Monday, March 4

Monday's Oxymoron: Writing About Humility

February came and blasted us.
as February is prone to do.
Winds of opposition.
A weeklong blizzard of misunderstanding.
It's the last hard push into Spring to make us alive again.
Death loves to whip its tail around while we crush its head.

The tapes in my head say: don't make major decisions in February.  Don't disengage, disavow, distort, disable, disband.  It's only the weathering of February.  It will pass.

When winter storms hit around here, snow pack below average, it's only a moment before the first person says, "We need it so bad."  We speak this need while it's all falling beautiful and white or days after when getting out is easier and we can make our own choices again.  But when shoveling happens two or three times in one day just to keep up, when slickness keeps us home, when we cancel conversations -- that's not the thought I choose.  Did I need this?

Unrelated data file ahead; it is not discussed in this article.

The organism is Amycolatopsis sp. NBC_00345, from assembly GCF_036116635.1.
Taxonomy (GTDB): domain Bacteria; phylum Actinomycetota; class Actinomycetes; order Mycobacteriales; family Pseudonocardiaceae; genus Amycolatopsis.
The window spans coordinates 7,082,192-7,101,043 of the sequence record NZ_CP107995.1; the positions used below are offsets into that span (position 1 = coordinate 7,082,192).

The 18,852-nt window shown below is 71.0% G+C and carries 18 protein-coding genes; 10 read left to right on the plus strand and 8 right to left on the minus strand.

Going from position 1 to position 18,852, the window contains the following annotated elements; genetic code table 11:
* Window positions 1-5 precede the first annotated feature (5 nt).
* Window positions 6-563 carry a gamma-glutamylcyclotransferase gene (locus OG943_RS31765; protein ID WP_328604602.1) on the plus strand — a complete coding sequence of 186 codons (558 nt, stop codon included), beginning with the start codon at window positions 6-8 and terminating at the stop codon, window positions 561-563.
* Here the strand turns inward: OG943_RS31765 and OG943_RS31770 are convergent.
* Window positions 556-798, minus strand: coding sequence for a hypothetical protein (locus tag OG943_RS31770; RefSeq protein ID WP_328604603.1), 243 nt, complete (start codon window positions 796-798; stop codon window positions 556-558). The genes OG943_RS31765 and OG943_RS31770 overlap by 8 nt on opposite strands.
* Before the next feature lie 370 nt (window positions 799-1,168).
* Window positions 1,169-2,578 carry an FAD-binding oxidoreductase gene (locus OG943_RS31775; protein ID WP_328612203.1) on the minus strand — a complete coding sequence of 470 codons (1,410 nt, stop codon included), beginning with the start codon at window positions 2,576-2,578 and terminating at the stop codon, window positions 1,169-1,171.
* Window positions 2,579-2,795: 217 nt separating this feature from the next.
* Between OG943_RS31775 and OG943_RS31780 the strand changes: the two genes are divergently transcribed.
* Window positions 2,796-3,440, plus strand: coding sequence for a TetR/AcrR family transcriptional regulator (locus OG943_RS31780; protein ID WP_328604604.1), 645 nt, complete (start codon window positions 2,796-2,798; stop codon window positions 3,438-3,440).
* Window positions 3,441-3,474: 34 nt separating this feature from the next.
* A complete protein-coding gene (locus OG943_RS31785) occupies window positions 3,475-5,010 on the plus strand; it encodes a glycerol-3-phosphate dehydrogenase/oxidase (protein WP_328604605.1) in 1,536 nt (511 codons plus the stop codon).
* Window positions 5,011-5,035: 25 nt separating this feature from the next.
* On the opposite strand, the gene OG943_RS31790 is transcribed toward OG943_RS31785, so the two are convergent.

Perhaps yes:  my muscles thankful for the workout.  My children thankful for the yard's fresh canvas.  My calendar thankful for the rest.  When everything is falling all around I have to let all slide out of my hands and ask, "What has this storm brought?"

What do they all bring?

Perhaps the reminder that I don't have the market on assumptions.
Perhaps a different kind of desperation.
Perhaps a practice session of having less.
Perhaps something that I could not have done.
...Humility is not a thing that will come of itself, but that it must be made the object of special desire and prayer and faith and practice. (Humility, Andrew Murray)
I walked into Lent with three ideas: humility, detachment and generosity.  Generosity was going to be, hands-down, my favorite.  Detachment was necessary for generosity -- so I could hold my breath for 40 days while I gave.  But humility just sounded good.  I'm not sure I really wanted it to go beyond just living poor.

But that's what I have in front of me.  Pushed in by a storm.  Unsettled air.  Laying it out and holding out everything precious to me: my skills, my identity, my calling.  Offering them to be reshaped by the storm.  Left trusting, more detached.  More generous with my listening, and hoping, and unity.  Shoveling out wasn't fun.  There's still some frozen places to remove, but I can make it in and out again.  Grateful.  Dependant. and Free.

{Giving out of Poverty. Lent 2013}

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For two years I have had comments turned off as a discipline to write for myself. I'm seeing the other side. I just ask that you comment with grace.